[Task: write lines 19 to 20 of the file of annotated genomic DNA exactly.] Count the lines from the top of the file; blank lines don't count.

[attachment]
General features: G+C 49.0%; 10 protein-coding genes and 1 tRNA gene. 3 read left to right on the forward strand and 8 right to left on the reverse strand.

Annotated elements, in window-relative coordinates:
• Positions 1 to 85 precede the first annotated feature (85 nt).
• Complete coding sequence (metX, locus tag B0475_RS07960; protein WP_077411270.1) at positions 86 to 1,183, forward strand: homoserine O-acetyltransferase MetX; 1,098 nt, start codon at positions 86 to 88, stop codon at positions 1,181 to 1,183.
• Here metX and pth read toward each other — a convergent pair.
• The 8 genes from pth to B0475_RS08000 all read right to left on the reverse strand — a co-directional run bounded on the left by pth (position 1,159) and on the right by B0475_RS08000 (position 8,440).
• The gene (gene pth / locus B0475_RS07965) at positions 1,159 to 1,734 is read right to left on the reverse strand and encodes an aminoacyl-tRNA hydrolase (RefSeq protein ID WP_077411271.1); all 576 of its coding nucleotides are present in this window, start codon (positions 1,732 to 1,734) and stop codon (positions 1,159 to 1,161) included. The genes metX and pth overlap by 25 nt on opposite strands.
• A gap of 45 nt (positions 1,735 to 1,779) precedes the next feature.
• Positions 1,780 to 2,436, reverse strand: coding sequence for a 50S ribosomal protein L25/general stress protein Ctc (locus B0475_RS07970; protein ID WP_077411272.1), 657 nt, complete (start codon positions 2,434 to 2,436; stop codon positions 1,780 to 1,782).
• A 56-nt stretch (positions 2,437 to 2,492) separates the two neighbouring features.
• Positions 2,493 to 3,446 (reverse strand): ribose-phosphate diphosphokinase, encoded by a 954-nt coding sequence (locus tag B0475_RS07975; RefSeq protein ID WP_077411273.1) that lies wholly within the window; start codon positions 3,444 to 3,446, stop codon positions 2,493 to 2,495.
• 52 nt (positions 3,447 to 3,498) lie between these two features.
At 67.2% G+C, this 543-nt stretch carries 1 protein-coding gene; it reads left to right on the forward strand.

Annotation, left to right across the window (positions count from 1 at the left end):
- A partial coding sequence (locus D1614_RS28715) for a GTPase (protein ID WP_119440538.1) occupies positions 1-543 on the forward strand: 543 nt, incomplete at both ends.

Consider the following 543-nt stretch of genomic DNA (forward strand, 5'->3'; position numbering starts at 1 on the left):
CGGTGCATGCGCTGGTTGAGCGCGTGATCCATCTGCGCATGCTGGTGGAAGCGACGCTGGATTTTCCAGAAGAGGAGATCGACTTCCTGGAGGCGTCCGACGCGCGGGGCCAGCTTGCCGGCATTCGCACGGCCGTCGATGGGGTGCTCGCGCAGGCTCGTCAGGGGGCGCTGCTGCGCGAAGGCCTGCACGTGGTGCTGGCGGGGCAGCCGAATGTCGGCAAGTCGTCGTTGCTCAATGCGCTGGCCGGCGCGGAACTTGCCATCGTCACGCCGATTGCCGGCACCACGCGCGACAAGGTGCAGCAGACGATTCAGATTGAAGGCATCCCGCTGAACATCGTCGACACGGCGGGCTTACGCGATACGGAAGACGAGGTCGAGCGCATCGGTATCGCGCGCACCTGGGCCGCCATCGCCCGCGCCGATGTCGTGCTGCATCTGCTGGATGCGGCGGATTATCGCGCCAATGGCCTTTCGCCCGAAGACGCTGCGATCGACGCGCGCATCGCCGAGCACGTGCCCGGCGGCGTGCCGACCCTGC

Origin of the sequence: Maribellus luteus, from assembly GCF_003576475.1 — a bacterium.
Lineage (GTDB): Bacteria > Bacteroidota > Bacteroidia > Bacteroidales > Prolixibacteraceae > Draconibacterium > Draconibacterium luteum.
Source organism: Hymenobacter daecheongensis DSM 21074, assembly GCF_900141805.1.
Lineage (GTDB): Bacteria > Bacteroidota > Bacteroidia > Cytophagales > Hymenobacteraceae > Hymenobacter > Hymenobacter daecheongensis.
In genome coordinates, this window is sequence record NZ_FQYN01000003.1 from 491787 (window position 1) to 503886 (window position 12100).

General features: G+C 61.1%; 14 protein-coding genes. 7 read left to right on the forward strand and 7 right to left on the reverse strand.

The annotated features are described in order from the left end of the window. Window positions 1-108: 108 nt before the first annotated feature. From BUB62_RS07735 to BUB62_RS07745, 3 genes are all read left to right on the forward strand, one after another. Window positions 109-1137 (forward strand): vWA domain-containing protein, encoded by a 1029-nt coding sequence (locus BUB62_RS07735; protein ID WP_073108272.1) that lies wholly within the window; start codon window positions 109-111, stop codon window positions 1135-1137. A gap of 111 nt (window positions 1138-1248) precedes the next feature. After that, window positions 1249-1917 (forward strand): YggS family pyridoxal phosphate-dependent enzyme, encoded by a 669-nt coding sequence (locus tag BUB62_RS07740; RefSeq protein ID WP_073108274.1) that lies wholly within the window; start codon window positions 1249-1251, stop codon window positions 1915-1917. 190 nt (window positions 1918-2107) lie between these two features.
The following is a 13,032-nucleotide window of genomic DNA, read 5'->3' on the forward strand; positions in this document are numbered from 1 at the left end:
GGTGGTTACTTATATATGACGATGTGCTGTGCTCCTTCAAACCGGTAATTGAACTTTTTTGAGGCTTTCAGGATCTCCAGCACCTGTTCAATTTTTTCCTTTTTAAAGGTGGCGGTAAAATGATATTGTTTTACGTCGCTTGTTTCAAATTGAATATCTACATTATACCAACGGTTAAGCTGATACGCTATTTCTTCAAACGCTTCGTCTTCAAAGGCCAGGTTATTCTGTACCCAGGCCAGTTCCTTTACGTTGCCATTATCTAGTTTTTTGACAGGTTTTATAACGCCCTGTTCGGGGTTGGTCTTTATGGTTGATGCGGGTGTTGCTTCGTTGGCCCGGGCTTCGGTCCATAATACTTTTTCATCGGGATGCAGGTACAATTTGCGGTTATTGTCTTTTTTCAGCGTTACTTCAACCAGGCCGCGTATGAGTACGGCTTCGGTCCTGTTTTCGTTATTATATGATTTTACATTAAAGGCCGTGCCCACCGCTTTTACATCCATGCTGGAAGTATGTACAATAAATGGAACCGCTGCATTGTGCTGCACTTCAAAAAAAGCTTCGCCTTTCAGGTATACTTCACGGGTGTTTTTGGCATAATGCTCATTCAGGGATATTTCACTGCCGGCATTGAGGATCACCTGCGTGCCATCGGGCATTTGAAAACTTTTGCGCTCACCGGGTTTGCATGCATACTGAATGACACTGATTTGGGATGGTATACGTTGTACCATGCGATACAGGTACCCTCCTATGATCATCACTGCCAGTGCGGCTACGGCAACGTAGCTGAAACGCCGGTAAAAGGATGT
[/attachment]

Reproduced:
Lineage (GTDB): Bacteria > Bacteroidota > Bacteroidia > Bacteroidales > Prolixibacteraceae > Draconibacterium > Draconibacterium luteum.
Source organism: Hymenobacter daecheongensis DSM 21074, assembly GCF_900141805.1.